A modified weight-of-evidence approach to evaluate the allergenic potential of food proteins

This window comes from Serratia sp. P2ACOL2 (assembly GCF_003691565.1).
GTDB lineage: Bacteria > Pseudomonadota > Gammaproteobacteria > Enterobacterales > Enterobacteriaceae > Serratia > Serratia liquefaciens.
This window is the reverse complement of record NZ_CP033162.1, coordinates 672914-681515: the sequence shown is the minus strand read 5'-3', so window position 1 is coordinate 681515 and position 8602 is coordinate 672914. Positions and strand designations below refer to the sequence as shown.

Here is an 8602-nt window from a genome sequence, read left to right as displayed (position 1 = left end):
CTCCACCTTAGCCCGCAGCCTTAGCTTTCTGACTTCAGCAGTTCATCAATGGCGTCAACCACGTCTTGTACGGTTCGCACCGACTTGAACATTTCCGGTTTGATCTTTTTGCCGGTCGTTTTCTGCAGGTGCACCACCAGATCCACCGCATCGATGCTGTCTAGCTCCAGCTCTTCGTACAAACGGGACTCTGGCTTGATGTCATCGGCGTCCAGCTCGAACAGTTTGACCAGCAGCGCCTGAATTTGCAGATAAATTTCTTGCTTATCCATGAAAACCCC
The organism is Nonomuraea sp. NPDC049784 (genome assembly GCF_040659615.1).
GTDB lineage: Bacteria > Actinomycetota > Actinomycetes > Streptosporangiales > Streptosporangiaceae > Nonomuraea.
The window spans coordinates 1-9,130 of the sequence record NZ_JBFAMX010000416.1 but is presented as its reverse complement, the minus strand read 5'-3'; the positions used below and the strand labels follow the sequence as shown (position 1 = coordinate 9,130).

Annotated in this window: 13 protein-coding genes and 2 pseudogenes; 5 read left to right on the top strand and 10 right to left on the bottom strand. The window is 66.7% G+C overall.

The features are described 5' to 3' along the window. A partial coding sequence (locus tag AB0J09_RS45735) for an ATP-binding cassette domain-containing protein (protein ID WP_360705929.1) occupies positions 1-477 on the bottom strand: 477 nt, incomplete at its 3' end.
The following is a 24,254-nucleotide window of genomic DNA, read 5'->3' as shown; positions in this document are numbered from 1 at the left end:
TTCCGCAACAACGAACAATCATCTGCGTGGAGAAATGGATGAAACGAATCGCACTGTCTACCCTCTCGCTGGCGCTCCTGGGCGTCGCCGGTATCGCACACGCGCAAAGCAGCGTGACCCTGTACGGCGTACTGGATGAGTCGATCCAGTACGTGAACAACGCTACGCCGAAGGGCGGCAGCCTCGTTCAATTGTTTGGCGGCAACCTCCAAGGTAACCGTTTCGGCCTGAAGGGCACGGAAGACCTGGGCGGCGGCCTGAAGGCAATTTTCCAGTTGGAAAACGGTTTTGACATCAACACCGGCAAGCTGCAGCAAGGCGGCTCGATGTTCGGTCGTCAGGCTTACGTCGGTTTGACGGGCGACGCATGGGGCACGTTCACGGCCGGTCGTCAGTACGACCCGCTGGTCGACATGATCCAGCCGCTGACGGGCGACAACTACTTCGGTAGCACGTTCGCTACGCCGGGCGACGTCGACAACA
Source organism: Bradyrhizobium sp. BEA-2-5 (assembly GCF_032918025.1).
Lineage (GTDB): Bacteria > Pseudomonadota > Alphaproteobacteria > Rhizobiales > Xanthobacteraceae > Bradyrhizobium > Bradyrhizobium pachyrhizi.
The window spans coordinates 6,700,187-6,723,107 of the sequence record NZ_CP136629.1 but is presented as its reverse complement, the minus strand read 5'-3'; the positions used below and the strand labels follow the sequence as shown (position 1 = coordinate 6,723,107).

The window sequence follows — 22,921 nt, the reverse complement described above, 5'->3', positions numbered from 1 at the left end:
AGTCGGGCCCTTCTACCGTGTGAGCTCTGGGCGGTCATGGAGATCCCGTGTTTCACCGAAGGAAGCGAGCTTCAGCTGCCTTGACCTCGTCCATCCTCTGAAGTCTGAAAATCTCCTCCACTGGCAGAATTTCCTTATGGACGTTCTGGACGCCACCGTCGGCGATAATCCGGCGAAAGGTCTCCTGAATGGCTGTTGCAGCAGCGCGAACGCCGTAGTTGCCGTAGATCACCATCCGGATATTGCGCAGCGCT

Assessment of the allergenic potential of food proteins, including novel proteins, is an important issue. However, the current weight-of-evidence approach cannot provide a direct evaluation of the inherent allergenic potential of food proteins. In order to make up for this deficiency, we made some supplements or modifications to develop a more comprehensive strategy, involving consideration of the epitopes of allergens, biochemical characterization (i.e., resistance to digestion in simulated gastric fluid, heat stability), human serum analysis, and appropriate cell models and animal models to evaluate the allergenic potential of food proteins. Results indicated that the bioinformatics used can directly predict the linear epitopes of food allergens in addition to the sequence homology comparison. Human serum studies may assess the clinical reactivity of food allergens based on the combination of the specific IgE/IgG4 ratio and the specific IgE levels. Further, an RBL cell-based immunoassay is applied to explore functional IgE–allergen interactions. The final step consists of dissecting the mechanism behind the allergenicity of food proteins by animal studies. In conclusion, we reported a modified weight-of-evidence approach to evaluate the allergenic potential of food proteins but not novel proteins. This modified approach provides an integrated, stepwise and direct evaluation of the allergenic potential of a wider range of food proteins.